Have you ever had a close call at work? They’re more common than you might think. Avoiding injuries is a primary concern on any construction job site, and eye injuries are among the most common, as described by legal experts like these. Over 2,000 eye injuries are reported in the U.S. per day, many of which occur at construction sites. 10-20% of these result in temporary or permanent loss of sight.
Personal protective equipment (PPE) can significantly cut down on the frequency and severity of these injuries. The University of Wisconsin estimates that workers could avoid 90% of on-site eye injuries by wearing PPE.
It is essential to know what causes eye injuries on the job and what to do to prevent those injuries. Without PPE in your artillery, corneal scratches, eyelid lacerations, and chemical burns could be in your future.
You only have one pair of eyes
Construction sites are hazardous by nature. Eye injuries can stem from any of the following working conditions:
- Particulates in the air from construction activity
- Chemical spills
- Noxious and poisonous gasses and fumes
- Sparks from cutting or welding
Preventive measures can keep many eye injuries from happening. Conducting a thorough inspection of the job site to identify hazards, having regular meetings to review safety protocols, and washing hands after handling hazardous materials are just a few ways to prevent eye injuries on construction sites.
Wearing OSHA-approved PPE is the best way an individual can mitigate the harm inflicted by a workplace hazard, including to the eyes.
Why personal protective equipment matters
1. It keeps you safe
Using PPE properly is a fundamental safeguard against eye injury. Despite thorough job site inspections and safety meetings, accidents and incidents happen. PPE will help minimize the risk of serious injury when accidents inevitably occur.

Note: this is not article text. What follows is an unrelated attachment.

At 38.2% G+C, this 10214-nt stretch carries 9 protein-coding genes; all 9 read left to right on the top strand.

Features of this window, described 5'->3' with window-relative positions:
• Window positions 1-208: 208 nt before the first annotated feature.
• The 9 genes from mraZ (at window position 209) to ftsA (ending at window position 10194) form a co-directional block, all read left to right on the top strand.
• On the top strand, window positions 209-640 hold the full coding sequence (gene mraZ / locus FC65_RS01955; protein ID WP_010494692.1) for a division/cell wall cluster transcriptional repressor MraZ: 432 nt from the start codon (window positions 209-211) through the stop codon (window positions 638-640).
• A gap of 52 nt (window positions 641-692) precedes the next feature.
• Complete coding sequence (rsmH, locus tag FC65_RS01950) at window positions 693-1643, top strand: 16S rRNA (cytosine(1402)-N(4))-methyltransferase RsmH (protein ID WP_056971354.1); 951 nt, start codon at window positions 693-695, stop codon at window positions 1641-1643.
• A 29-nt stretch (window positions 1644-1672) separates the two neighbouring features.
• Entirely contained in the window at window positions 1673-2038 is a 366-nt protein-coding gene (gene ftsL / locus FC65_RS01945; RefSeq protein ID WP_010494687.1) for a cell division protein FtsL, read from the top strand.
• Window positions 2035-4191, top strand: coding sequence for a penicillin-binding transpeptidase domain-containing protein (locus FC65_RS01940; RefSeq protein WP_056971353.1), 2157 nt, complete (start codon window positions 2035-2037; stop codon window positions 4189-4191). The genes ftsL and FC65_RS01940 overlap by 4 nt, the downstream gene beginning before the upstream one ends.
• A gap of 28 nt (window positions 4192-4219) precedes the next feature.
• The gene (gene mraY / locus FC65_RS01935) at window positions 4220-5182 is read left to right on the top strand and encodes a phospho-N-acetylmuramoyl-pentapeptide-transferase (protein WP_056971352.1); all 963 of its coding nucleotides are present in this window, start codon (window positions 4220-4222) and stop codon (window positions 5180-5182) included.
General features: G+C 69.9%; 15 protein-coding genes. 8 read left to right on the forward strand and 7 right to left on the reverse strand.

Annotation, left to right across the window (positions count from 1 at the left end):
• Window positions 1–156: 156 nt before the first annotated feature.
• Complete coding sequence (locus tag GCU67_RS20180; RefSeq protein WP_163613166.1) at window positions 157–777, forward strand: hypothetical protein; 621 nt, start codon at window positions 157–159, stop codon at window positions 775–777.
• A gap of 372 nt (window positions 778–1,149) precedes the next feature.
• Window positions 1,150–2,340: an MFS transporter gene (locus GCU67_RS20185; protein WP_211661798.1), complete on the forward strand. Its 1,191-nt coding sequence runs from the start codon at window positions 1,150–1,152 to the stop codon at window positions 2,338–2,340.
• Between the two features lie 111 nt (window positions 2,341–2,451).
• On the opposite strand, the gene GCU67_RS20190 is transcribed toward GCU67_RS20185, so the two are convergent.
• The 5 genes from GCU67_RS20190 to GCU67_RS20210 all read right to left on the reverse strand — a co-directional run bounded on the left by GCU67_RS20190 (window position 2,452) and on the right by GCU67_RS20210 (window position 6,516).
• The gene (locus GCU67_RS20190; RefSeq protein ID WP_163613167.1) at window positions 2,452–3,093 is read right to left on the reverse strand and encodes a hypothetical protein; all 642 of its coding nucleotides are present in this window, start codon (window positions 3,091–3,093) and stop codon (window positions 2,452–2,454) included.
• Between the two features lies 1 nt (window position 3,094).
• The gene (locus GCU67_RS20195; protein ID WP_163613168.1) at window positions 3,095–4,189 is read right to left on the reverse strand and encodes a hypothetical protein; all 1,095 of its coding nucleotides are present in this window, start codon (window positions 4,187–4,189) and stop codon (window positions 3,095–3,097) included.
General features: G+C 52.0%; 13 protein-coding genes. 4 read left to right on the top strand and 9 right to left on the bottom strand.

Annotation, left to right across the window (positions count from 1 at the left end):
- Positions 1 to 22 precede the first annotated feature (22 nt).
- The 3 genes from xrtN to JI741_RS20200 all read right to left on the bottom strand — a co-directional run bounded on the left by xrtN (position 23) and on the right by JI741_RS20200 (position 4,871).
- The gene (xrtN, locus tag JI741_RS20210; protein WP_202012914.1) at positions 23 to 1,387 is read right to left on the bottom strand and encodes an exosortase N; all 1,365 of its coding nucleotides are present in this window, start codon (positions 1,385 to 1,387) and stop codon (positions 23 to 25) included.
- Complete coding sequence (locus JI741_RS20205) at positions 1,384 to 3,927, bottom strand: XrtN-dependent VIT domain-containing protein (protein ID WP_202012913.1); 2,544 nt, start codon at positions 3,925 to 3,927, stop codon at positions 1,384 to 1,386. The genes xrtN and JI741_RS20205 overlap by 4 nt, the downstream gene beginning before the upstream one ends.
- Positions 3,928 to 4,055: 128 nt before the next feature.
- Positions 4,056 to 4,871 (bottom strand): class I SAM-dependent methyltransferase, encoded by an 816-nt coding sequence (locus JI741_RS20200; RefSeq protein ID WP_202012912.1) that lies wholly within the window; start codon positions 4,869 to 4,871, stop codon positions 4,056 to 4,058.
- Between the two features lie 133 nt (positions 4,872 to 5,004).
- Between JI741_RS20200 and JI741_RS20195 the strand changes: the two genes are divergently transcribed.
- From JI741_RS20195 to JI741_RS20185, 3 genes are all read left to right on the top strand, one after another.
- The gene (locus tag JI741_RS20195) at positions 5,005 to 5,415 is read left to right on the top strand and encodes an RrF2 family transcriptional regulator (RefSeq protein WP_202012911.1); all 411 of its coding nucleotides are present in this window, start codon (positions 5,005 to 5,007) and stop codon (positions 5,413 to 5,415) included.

2. It is the last line of defense
If all other safety precautions fail and you end up in a hazardous situation, PPE is the last line of defense. It is the protection that is physically the closest to the worker’s body. PPE protects your body from your environment when protocols like lock-out tag-out are not correctly followed.
3. Unexpected things happen
Even the safest job sites will have to deal with the unexpected. A machine guard can fall out of place, exposing a worker to sparks, or a bag of concrete can get knocked over, sending particulate dust everywhere. When this happens, PPE can make the difference between finishing the job or going to the hospital. If you think PPE isn’t necessary because your worksite is safe, consider that no site is 100% safe all the time.
4. PPE saves time and productivity
Taking a few moments to don PPE will pay significant dividends in time and productivity in the event of an accident. The time and productivity lost to an injury can be monumental, especially compared to the minimal amount of time it takes to put on PPE. Taking a few minutes to dress in your PPE can save you from weeks or months out of work in the event of an accident.
5. It can protect your future welfare
Many employers and municipalities require PPE for all applicable job sites. If an employee who wasn’t wearing their PPE is injured, it could prevent their ability to collect workmens’ compensation or other financial relief.
With hazards looming around every corner as construction workers work at sonic speeds and operate injury-inducing equipment, honoring the importance of PPE could be a life-saving decision.
In these high-risk environments, accidents and unexpected incidents will happen, and PPE can mark the difference between a good day on the job site and a threat to the health and livelihood of someone injured on the job site. Don’t let short-sightedness cost you your sight-- be sure to wear your goggles whenever you’re on the job.